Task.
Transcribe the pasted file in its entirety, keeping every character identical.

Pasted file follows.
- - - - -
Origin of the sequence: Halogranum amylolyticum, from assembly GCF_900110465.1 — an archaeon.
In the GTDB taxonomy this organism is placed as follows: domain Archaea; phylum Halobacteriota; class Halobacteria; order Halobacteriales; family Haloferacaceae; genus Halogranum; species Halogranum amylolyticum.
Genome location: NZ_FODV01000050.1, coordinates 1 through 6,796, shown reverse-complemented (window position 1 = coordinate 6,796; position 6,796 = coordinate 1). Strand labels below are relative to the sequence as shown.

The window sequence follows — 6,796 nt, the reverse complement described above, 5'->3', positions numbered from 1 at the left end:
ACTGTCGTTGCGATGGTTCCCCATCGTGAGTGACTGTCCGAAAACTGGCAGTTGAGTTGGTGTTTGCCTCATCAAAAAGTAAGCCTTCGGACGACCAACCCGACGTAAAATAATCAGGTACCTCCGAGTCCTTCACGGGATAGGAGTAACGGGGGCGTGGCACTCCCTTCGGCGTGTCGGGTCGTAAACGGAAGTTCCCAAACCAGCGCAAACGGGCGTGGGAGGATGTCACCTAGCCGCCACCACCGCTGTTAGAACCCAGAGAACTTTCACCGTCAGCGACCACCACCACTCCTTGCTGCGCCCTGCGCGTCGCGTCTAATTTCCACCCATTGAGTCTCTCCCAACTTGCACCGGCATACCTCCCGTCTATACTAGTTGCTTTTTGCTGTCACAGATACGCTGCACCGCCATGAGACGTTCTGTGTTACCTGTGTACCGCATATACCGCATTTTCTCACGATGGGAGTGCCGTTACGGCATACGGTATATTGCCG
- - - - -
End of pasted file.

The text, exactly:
Origin of the sequence: Halogranum amylolyticum, from assembly GCF_900110465.1 — an archaeon.
In the GTDB taxonomy this organism is placed as follows: domain Archaea; phylum Halobacteriota; class Halobacteria; order Halobacteriales; family Haloferacaceae; genus Halogranum; species Halogranum amylolyticum.
Genome location: NZ_FODV01000050.1, coordinates 1 through 6,796, shown reverse-complemented (window position 1 = coordinate 6,796; position 6,796 = coordinate 1). Strand labels below are relative to the sequence as shown.

The window sequence follows — 6,796 nt, the reverse complement described above, 5'->3', positions numbered from 1 at the left end:
ACTGTCGTTGCGATGGTTCCCCATCGTGAGTGACTGTCCGAAAACTGGCAGTTGAGTTGGTGTTTGCCTCATCAAAAAGTAAGCCTTCGGACGACCAACCCGACGTAAAATAATCAGGTACCTCCGAGTCCTTCACGGGATAGGAGTAACGGGGGCGTGGCACTCCCTTCGGCGTGTCGGGTCGTAAACGGAAGTTCCCAAACCAGCGCAAACGGGCGTGGGAGGATGTCACCTAGCCGCCACCACCGCTGTTAGAACCCAGAGAACTTTCACCGTCAGCGACCACCACCACTCCTTGCTGCGCCCTGCGCGTCGCGTCTAATTTCCACCCATTGAGTCTCTCCCAACTTGCACCGGCATACCTCCCGTCTATACTAGTTGCTTTTTGCTGTCACAGATACGCTGCACCGCCATGAGACGTTCTGTGTTACCTGTGTACCGCATATACCGCATTTTCTCACGATGGGAGTGCCGTTACGGCATACGGTATATTGCCG